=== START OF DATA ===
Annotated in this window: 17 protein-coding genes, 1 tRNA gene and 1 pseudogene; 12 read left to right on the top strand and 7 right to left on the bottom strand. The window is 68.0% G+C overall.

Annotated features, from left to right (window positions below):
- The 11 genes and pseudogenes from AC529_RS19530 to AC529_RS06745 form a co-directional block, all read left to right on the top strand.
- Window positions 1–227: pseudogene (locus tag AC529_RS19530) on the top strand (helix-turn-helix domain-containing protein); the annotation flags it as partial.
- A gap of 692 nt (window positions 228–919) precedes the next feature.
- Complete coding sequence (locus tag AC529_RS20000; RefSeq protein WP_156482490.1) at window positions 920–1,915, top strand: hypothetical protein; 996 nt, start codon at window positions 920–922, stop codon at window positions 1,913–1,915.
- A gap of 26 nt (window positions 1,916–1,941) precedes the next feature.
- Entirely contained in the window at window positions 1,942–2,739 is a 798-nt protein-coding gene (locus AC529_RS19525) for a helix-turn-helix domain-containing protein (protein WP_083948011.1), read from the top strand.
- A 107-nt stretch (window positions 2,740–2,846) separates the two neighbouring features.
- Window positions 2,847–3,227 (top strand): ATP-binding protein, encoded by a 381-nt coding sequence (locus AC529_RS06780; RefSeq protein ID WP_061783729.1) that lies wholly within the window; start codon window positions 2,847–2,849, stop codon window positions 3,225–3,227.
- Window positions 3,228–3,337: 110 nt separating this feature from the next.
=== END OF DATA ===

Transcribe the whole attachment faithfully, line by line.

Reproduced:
Annotated in this window: 17 protein-coding genes, 1 tRNA gene and 1 pseudogene; 12 read left to right on the top strand and 7 right to left on the bottom strand. The window is 68.0% G+C overall.

Annotated features, from left to right (window positions below):
- The 11 genes and pseudogenes from AC529_RS19530 to AC529_RS06745 form a co-directional block, all read left to right on the top strand.
- Window positions 1–227: pseudogene (locus tag AC529_RS19530) on the top strand (helix-turn-helix domain-containing protein); the annotation flags it as partial.
- A gap of 692 nt (window positions 228–919) precedes the next feature.
- Complete coding sequence (locus tag AC529_RS20000; RefSeq protein WP_156482490.1) at window positions 920–1,915, top strand: hypothetical protein; 996 nt, start codon at window positions 920–922, stop codon at window positions 1,913–1,915.
- A gap of 26 nt (window positions 1,916–1,941) precedes the next feature.
- Entirely contained in the window at window positions 1,942–2,739 is a 798-nt protein-coding gene (locus AC529_RS19525) for a helix-turn-helix domain-containing protein (protein WP_083948011.1), read from the top strand.
- A 107-nt stretch (window positions 2,740–2,846) separates the two neighbouring features.
- Window positions 2,847–3,227 (top strand): ATP-binding protein, encoded by a 381-nt coding sequence (locus AC529_RS06780; RefSeq protein ID WP_061783729.1) that lies wholly within the window; start codon window positions 2,847–2,849, stop codon window positions 3,225–3,227.
- Window positions 3,228–3,337: 110 nt separating this feature from the next.